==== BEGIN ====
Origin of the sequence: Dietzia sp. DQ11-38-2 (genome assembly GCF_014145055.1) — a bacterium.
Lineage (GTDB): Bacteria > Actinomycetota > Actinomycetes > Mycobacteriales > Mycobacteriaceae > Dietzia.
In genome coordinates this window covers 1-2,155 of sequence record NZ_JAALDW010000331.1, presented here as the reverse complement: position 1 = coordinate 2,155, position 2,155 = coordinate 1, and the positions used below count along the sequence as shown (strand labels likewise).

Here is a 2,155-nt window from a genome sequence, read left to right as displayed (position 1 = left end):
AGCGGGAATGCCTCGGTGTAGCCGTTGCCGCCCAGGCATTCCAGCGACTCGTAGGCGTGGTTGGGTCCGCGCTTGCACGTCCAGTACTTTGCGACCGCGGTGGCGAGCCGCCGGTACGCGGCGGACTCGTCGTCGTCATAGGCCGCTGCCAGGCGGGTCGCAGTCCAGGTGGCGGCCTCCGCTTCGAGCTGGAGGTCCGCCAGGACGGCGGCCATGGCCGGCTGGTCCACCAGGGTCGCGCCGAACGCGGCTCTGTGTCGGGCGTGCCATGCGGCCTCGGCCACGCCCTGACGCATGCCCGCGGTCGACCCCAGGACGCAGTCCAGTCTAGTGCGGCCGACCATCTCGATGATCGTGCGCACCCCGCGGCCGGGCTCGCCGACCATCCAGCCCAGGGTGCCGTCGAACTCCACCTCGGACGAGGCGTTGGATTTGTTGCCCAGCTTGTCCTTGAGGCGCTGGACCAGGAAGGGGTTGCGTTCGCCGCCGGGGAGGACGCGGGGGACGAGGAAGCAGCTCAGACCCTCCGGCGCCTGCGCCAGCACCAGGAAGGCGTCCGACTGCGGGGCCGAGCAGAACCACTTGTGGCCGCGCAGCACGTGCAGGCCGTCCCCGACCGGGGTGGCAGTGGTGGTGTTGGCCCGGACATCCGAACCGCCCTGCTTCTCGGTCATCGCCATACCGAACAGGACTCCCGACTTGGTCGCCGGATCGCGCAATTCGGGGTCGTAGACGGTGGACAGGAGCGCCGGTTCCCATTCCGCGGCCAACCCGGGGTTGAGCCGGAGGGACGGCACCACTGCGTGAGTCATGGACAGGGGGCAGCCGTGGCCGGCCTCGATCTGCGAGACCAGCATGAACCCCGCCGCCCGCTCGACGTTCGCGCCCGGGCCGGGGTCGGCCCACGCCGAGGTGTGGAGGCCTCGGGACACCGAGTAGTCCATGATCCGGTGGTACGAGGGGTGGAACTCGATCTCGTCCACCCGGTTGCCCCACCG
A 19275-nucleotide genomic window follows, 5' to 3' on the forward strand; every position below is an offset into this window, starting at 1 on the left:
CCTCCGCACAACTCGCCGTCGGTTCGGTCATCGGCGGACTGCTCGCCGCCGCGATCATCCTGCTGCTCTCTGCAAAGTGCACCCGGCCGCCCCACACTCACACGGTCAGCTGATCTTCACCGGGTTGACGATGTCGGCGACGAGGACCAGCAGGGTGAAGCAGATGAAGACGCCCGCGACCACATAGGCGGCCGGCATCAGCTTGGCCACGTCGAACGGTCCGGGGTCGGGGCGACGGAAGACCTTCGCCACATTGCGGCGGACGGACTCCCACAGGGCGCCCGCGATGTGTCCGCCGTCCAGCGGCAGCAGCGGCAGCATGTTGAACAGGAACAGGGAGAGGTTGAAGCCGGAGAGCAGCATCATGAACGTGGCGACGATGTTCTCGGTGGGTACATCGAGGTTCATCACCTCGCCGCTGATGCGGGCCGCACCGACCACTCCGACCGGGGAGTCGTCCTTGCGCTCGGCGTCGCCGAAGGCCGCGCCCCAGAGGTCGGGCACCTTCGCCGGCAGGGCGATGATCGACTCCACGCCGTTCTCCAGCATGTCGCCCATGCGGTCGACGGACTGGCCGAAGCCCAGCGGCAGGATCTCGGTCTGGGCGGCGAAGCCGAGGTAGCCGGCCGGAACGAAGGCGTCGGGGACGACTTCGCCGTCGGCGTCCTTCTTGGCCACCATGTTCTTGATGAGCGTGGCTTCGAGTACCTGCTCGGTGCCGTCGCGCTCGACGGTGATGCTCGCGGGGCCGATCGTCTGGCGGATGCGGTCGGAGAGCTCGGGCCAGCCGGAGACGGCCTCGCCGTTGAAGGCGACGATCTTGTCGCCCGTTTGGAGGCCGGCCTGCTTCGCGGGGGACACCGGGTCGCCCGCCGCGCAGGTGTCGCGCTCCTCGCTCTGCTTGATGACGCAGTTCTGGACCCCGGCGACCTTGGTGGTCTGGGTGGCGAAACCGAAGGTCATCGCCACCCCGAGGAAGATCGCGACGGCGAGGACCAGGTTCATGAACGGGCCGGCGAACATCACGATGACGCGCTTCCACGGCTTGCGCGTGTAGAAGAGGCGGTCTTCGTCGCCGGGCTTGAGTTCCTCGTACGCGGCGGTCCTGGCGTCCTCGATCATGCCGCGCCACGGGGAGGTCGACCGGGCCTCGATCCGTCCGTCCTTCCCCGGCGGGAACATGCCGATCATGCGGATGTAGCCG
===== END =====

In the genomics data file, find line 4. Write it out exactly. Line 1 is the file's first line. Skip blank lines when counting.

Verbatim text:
Here is a 2,155-nt window from a genome sequence, read left to right as displayed (position 1 = left end):